Editor’s note: Any medical advice presented here is expressly the views of the writer and Red Tricycle cannot verify any claims made. Please consult with your healthcare provider about what works best for you.
Are you in tune with your hormones? Sure—maybe you know what they are and that you have them. Many women even have more in-depth knowledge about how hormones impact their cycles and fertility. But did you know that hormones can affect everything from your skin, hair, and mood to sleep quality, sex drive, weight, and general wellness? That’s a lot of important things!
All the more reason why you should want to maintain a healthy hormone balance. However, our hormones don’t always play nice. If you experience heavy or irregular periods, hot flashes, mood swings, irritability, breast tenderness, or just generally feel off, you may have a hormone imbalance.
For many women with hormone imbalances, PMS, or PCOS, seed cycling can help balance hormone levels and can also potentially reduce symptoms. Seed cycling is a natural and healthy way to help balance hormones!
Before you go buying up all the seeds, you need to know that while seed cycling isn’t harmful, it’s important to understand your hormone levels before attempting to treat imbalances. The last thing you want to do is make an existing hormone imbalance worse! Luckily, there are plenty of at-home hormone testing options available to give you insight into your cycle. Of course, if you have specific questions or are looking for where to start, I recommend consulting your doctor.
What is seed cycling?
Seed cycling involves eating certain types of seeds during certain phases of your menstrual cycle to promote a hormone balance. In a typical menstrual cycle, estrogen levels rise during the first half of the cycle (the follicular phase) and progesterone levels rise during the second half of the cycle (the luteal phase). Promoting the production of these key hormones during their respective phases leads to a healthy hormone balance.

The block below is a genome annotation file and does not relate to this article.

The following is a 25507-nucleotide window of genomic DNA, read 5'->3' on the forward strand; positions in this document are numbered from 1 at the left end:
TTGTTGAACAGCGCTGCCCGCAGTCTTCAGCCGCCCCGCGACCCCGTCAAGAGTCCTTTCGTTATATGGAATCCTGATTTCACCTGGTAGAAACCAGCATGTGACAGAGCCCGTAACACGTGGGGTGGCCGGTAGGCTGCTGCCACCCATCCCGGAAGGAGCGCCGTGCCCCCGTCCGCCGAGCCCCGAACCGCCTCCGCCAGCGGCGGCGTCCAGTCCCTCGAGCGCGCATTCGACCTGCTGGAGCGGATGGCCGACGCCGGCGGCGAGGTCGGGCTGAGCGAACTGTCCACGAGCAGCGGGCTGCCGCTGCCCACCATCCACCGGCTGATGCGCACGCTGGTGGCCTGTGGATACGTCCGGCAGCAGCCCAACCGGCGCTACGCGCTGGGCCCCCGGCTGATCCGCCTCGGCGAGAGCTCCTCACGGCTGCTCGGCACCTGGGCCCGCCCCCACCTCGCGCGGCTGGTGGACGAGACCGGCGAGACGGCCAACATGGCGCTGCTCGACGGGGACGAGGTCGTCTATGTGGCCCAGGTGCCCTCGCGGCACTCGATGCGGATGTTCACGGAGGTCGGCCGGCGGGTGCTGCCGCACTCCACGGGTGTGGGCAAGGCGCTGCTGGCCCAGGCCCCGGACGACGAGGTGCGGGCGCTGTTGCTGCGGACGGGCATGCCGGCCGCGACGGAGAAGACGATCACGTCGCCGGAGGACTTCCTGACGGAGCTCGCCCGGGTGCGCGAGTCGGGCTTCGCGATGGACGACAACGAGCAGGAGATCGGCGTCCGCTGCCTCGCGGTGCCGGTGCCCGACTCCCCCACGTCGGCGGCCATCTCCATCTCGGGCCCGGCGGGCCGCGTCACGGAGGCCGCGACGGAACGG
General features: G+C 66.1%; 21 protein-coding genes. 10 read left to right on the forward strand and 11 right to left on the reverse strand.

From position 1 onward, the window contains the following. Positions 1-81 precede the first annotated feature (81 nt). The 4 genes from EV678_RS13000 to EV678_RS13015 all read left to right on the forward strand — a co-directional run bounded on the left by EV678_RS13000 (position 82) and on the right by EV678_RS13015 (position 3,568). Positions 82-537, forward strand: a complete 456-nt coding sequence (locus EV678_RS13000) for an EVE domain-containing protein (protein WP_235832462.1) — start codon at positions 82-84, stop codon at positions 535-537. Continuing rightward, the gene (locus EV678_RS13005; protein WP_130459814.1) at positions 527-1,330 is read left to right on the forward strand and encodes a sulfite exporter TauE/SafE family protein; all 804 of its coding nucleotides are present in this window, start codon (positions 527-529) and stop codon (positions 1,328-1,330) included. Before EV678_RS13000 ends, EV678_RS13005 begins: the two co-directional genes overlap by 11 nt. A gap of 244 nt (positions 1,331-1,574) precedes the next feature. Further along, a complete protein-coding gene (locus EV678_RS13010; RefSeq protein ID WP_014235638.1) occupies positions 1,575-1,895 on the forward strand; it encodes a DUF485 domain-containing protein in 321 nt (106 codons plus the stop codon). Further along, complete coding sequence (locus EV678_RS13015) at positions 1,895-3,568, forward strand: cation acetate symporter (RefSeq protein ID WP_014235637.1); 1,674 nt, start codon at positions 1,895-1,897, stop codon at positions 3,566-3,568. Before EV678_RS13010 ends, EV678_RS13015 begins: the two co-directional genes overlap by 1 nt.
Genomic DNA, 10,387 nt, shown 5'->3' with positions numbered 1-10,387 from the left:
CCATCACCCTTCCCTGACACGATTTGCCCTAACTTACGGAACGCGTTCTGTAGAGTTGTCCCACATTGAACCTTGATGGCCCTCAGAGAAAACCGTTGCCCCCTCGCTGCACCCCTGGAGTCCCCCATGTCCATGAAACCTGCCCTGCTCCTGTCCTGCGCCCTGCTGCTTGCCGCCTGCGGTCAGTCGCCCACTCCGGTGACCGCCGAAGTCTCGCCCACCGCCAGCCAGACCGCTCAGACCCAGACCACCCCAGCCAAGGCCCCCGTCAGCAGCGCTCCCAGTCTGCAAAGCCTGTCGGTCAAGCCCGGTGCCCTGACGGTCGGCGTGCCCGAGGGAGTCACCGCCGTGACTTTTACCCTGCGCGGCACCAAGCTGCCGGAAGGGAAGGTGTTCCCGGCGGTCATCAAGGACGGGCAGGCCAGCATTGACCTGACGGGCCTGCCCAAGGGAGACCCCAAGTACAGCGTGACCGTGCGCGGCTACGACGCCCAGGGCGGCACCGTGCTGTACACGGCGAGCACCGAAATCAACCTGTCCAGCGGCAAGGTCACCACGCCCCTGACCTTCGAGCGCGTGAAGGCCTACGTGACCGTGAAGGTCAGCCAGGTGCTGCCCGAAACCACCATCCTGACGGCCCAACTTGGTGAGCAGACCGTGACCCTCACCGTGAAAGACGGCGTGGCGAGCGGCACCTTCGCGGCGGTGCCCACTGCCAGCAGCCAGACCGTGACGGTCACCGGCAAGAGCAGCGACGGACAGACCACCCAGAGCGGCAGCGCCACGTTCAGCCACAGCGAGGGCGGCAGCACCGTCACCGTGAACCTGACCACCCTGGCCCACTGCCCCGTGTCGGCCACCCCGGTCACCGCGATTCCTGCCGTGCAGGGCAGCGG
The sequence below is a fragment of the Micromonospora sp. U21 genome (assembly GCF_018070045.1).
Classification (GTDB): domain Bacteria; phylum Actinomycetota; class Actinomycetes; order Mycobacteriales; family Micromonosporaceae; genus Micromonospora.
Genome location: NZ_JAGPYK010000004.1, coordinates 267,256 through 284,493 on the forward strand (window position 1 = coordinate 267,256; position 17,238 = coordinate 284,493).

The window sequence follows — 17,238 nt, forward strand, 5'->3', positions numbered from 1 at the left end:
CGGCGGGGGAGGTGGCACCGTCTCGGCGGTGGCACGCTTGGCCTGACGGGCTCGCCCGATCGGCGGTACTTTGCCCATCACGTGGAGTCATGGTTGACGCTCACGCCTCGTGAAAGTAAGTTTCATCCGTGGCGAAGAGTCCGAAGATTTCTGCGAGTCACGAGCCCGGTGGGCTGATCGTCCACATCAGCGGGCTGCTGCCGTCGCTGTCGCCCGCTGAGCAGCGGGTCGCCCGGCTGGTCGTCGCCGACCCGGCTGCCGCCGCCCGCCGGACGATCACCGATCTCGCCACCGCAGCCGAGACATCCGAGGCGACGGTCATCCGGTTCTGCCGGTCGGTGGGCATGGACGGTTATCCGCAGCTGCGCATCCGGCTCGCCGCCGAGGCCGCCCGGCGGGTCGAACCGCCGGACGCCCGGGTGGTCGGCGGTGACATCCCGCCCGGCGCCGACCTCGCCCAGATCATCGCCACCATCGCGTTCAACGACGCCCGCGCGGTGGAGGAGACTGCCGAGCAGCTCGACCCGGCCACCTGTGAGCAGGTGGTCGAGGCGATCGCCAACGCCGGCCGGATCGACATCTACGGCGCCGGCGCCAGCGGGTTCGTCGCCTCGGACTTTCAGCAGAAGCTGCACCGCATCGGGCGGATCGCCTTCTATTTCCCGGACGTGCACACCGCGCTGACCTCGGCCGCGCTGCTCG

When seed cycling, you’ll want to track your menstrual cycle so you know which phase you’re in and which hormone you should be boosting. The next step is adding the seeds!
During the follicular phase, estrogen is the star. For days 1-14 of your cycle (for those new to cycle days, day one is the first day you have your period), you’ll eat 1-2 tablespoons each of raw flax and pumpkin seeds per day. These seeds, which contain lignans and zinc, naturally support estrogen production.
After day 14, progesterone takes over for the luteal phase. On day 15 of the cycle, or after ovulation day, you’ll want to make the switch to 1-2 tablespoons each of raw sunflower and sesame seeds per day. These seeds promote progesterone production, thanks to their zinc and vitamin E contents.
You’ll continue eating sunflower and sesame seeds daily through day 28 of your cycle—the last day before your period. Once Aunt Flo is in town, you can break out the flax and pumpkin seeds once again.
I’ve found that seed cycling works best when the seeds are raw and freshly ground, as it’s easier for your body to absorb the nutrients. If you’re wondering what the heck to eat seeds with, here are a few options:
Seed-based energy bites
Fresh seed butter (sunflower butter is a fave!)
Sprinkling seeds on a salad or mixing them into salad dressing
Blending seeds into smoothies
Topping other dished with seeds, such as chia pudding, oatmeal, or yogurt parfaits
I’ve had low progesterone throughout adulthood, which caused my infertility challenges and continued to make for unpleasant periods, headaches, and low energy each cycle. I started seed cycling as a natural way to help my body naturally balance hormone levels and I’m a huge fan! Since starting, I’ve noticed fewer headaches, shorter and lighter periods, longer luteal phases, and overall increased mood and energy levels. I recommend it to all my friends!
It can take about three months for you to see the benefits of seed cycling. I recommend keeping a journal to keep track of your symptoms through the cycle so you can look back to see impacts over time. As always, if you have any concerns it’s best to consult your doctor. Happy cycling!